The problems with HealthCare.gov and the Obamacare rollout go beyond the technical glitches, says Michael Gerson. He draws on economist Friedrich Hayek, who showed why highly complex systems simply cannot be managed by centralized technocratic planners. [Read more…]
We are learning that the problems with HealthCare.gov, the website that is the portal to Obamacare health insurance, are not just due to the large number of people trying to sign on. It turns out that the website is symptomatic of government incompetence on an epic scale. [Read more…]
Nonprofit hospitals are defined as those that devote at least 3% (or in some states 4%) of their revenue to treat patients who cannot pay for treatment. Well, if Obamacare works to insure everybody, those requirements might be hard to meet, forcing the 60% of the nation’s hospitals that are non-profit to lose that status and the tax advantages that go with it.
Notice that patients without insurance WERE getting treated, and that hospitals had a strong financial incentive to treat them. (Did you know about that? Why hasn’t the charitable dimension of the old system been discussed? Might that have been improved as an alternative to changing our whole health care system for everyone?) This is another unintentional revolutionary consequence of Obamacare. After the jump, read the story from Forbes. [Read more…]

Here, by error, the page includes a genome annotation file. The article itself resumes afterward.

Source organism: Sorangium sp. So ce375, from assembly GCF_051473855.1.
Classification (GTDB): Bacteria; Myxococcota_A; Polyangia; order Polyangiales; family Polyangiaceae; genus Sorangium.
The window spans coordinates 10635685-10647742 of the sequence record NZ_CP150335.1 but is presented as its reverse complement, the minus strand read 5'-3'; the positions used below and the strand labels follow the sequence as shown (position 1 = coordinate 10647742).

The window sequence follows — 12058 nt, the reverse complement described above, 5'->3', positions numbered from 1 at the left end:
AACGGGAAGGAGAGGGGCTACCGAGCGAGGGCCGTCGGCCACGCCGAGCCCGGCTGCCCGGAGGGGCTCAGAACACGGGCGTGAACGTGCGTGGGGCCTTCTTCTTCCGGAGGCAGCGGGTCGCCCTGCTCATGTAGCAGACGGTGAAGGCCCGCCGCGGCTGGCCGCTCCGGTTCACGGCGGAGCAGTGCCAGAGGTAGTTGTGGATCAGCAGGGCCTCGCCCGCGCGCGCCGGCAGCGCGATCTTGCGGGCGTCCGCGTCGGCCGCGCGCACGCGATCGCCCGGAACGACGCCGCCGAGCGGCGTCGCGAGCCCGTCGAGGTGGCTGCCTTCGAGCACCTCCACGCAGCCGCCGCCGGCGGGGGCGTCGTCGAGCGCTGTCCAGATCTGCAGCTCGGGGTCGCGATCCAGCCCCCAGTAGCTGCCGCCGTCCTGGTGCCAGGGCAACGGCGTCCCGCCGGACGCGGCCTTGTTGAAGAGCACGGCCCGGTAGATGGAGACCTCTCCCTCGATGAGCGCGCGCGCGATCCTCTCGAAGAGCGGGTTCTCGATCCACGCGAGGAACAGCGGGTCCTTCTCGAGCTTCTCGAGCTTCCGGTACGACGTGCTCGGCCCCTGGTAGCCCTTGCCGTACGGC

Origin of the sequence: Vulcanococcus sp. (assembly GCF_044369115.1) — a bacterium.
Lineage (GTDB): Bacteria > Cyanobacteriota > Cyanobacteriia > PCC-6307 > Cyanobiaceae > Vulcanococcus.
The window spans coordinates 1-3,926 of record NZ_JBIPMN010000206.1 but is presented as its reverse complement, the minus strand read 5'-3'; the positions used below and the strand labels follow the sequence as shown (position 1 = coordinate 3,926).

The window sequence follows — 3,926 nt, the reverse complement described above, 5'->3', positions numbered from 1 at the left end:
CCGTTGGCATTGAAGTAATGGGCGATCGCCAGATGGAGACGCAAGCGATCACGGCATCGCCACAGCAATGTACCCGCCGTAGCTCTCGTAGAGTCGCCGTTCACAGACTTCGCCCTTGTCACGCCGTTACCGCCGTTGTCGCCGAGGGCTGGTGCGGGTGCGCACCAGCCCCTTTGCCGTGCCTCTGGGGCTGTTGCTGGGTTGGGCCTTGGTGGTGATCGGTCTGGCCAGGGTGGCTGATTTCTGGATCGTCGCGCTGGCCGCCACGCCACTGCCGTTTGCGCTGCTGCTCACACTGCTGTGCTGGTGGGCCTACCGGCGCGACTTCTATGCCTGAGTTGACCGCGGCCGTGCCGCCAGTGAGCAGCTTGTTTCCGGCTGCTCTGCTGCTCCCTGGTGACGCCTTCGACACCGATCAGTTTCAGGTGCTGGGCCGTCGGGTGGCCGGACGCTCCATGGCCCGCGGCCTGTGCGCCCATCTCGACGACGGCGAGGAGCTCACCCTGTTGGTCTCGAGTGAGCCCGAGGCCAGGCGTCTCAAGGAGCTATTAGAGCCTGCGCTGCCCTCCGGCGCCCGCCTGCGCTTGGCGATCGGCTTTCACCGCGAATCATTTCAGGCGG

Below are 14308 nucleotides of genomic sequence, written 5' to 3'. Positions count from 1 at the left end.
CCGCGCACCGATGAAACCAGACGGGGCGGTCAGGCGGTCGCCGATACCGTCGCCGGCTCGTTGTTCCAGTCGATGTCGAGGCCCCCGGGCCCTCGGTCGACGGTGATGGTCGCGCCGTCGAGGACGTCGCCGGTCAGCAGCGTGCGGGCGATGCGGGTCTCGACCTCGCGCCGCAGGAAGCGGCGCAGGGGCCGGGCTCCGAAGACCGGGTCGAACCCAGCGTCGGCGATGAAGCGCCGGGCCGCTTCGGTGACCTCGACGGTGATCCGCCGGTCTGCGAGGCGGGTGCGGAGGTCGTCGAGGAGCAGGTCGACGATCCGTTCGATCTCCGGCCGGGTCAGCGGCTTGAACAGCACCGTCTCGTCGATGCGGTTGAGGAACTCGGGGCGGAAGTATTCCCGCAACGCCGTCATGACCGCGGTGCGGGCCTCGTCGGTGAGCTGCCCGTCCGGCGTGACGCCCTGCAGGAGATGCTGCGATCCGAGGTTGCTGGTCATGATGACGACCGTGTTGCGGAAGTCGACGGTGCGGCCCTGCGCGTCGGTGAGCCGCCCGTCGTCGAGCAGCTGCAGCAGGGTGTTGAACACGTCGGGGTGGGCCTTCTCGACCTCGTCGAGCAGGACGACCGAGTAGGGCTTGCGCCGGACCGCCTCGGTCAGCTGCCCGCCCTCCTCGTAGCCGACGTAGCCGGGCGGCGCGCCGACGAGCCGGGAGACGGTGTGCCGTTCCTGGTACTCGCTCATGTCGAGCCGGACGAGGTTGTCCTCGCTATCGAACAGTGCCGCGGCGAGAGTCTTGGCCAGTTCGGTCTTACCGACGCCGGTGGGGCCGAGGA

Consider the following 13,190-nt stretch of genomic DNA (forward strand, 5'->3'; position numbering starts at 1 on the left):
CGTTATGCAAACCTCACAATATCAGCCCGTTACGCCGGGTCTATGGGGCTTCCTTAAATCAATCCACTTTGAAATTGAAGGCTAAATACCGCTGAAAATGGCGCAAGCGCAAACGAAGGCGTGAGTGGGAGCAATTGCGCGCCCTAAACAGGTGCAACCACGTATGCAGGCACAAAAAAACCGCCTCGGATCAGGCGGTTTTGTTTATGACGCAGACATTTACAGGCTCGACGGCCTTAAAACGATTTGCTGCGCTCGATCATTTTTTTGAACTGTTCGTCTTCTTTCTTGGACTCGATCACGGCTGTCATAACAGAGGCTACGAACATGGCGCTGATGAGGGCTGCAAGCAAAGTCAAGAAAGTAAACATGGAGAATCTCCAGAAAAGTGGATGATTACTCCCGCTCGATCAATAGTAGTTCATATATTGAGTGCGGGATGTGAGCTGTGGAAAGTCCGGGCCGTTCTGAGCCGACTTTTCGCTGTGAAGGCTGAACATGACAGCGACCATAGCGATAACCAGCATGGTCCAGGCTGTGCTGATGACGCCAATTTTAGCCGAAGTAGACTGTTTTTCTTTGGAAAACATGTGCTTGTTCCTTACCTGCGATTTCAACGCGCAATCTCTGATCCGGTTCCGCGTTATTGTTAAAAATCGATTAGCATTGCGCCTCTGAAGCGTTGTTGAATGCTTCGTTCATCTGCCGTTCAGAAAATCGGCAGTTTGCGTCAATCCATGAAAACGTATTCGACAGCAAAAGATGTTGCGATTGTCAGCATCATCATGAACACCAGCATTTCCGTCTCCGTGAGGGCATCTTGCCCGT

More quirks in Obamacare: The same policy from the same insurer with the same coverage costs $1,800 per month in Virginia, but it costs only $285 in adjoining Maryland. This is because Maryland mandated that all policies cover, among other things, gastric by-pass surgery for obesity. Virginia did not, requiring those interested in that surgery to pay extra for that coverage.
Presumably, insurance companies–which are not allowed to charge extra for the $15,000 operation in Maryland–are having to make up the difference when selling policies elsewhere. I suspect that liberal states will be more generous in mandating coverage, with conservative states requiring fewer services unless consumers pay for them. That will mean people in liberal states will get more comprehensive health care coverage at a lower cost than those in conservative states, which will also have to foot the bill for the liberals’ generosity! [Read more…]
We Americans tend to get suspicious of people enjoying themselves too much, especially if it involves some kind of physical crutch. Smoking was condemned as a vice even before the incontrovertible evidence of how bad it is for you. But now electronic cigarettes have been invented, little battery-operated devices that look like a cigarette but involve no burning of any tobacco, just dispensing a nicotine-laced water vapor to breathe in.
But even though there have been no studies proving them harmful, the anti-smoking forces, not content with their victory over tobacco, are trying to put restrictions on electronic cigarettes also. In Europe, on the other hand, the medical profession is lauding the devices as “infinitely less dangerous” than tobacco and far more effective than nicotine patches in helping people stop smoking. [Read more…]
Obamacare got off to an inauspicious start as the website that people were supposed to use to sign up for health insurance kept malfunctioning–not letting users sign in, throwing up error messages, and crashing users’ computers. To the point that hardly anyone has been able to sign up for the mandated insurance. Are these mere technical glitches, a bad omen, or an example of the problem with the whole program? Namely, that it is too complicated, tries to do too much, is poorly planned, and is being run by agencies that don’t realize what they are getting into.
After the jump, a discussion by Ezra Klein, who supports Obamacare, about just how bad the website is. [Read more…]